Explaining map & reduce with animated examples

Hi! I created some animations to explain what happens internally with map & reduce functions.
The code is open source. Any feedback is welcome !


Heh, that’s cool looking.

1 Like

Thanks @OvermindDL1!

1 Like

Nice, I finally understood reduce!


Great to hear it @grych !


It was a joke. Bad one, sorry!

Anyway, I like your animation and I am sure it is going to help to understand the functional approach. You might try to add more examples on reduce, like traversing the list of strings with counting the overall number of characters (to show that the reduced value doesn’t have to be the same type as an enumerable member), etc.

Great job!


Love it Daniel :023:

It reminds me of this screencast by Joe Armstrong:

:003: :lol:

1 Like

I’d definitely say add Enum.flat_map if you are wanting to show the basics, it is one of the basic monad operators. :slight_smile:


Also just a quick thought - could you make it so that it takes a copy and works on (or makes obvious it’s) the copy? At the moment anyone new might thing it is altering the starting data, rather than returning a copy :slight_smile:

Thanks for the comments !

I’ve been thinking about how to make the list in the animation appear immutable but I don’t have a solution for it yet. Do you have any suggestions on how to do it Aston ?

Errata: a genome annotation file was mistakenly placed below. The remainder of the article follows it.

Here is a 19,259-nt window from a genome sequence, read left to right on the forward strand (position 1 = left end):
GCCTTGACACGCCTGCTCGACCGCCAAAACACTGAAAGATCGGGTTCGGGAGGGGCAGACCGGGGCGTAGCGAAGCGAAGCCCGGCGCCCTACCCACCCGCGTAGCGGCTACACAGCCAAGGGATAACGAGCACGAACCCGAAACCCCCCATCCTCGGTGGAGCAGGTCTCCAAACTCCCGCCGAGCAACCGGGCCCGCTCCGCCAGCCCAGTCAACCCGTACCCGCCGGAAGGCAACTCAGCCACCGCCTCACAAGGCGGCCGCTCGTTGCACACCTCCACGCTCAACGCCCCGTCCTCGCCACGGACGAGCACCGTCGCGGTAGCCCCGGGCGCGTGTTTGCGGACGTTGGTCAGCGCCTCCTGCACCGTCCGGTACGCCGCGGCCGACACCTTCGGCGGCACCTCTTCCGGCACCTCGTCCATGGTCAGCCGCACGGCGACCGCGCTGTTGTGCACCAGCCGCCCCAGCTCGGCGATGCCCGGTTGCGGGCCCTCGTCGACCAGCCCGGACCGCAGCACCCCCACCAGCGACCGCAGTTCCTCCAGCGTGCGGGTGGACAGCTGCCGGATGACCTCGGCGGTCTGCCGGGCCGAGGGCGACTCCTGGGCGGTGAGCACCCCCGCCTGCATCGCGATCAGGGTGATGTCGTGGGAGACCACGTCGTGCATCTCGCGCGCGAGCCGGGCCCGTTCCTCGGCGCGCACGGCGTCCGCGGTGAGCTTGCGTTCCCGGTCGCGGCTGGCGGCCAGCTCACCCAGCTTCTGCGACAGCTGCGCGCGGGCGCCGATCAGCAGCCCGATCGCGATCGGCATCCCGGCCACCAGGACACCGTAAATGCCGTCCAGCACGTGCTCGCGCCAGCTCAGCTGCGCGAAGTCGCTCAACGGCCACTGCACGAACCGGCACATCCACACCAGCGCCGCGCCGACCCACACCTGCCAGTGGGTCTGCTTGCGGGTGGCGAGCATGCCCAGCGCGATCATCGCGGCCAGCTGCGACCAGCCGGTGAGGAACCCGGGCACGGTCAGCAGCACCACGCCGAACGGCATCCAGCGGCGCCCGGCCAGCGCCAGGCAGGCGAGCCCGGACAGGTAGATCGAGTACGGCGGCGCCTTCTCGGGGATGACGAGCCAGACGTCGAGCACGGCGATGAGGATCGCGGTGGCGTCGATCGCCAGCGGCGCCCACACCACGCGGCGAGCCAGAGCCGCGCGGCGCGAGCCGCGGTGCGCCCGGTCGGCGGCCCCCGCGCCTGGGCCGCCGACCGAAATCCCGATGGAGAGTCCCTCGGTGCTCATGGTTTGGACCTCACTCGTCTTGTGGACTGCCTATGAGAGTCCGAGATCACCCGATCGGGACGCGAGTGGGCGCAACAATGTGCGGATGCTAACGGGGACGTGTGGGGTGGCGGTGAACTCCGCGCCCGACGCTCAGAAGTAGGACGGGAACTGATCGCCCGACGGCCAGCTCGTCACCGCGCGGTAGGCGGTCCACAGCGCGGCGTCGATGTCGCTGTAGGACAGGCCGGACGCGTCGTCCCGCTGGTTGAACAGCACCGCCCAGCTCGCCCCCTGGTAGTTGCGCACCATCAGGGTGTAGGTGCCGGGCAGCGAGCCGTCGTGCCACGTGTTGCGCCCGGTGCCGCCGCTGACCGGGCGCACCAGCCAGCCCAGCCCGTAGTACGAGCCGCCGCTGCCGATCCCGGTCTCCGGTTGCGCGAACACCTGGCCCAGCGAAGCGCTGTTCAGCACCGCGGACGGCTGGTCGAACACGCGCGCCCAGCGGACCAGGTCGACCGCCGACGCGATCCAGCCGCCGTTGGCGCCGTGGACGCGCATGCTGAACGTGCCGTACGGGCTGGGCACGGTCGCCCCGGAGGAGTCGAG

1 Like

At the beginning I was thinking of doing: map, reduce & filter because are the most common HOF.
Filter is a bit more difficult to represent visually because it uses an if statement.

flat_map would be also cool with examples from different Monads.

Filter can be done by reduce as well. :slight_smile:

Also map can be done with reduce :slight_smile:

1 Like

Hey there, I know this is a super old thread but hoping someone will respond anyway!
I’m teaching MapReduce in a data science course and the animation the OP posted is exactly what I was looking for. Which software was used to create the animation? I’d love to be able to create some of my own

@half-of-a-glazier I don’t know what they used but one I saw recently was Mainm: https://www.manim.community/

I checked the source code and found the following Javascript library:

    <script src="https://cdnjs.cloudflare.com/ajax/libs/gsap/1.20.2/TweenMax.min.js"></script>

I did some research and it seems that TweenMax has been replaced by GSAP.

Another way to easily find out what servers, libraries, etc. are being used on a website is by using the Wappalyzer Browser extension.

It would be great to see the animations you make. If you can, please post them in this forum. :+1:

That’s right, I used greensock. TweenMax used to be a version available to use for free, I’m not sure if there’s a similar offering nowadays.
If you want to check the code for the animations it’s open source in this repo

A newer animation library that a lot of people recommend is theatrejs, I haven’t used it myself but maybe you can give it try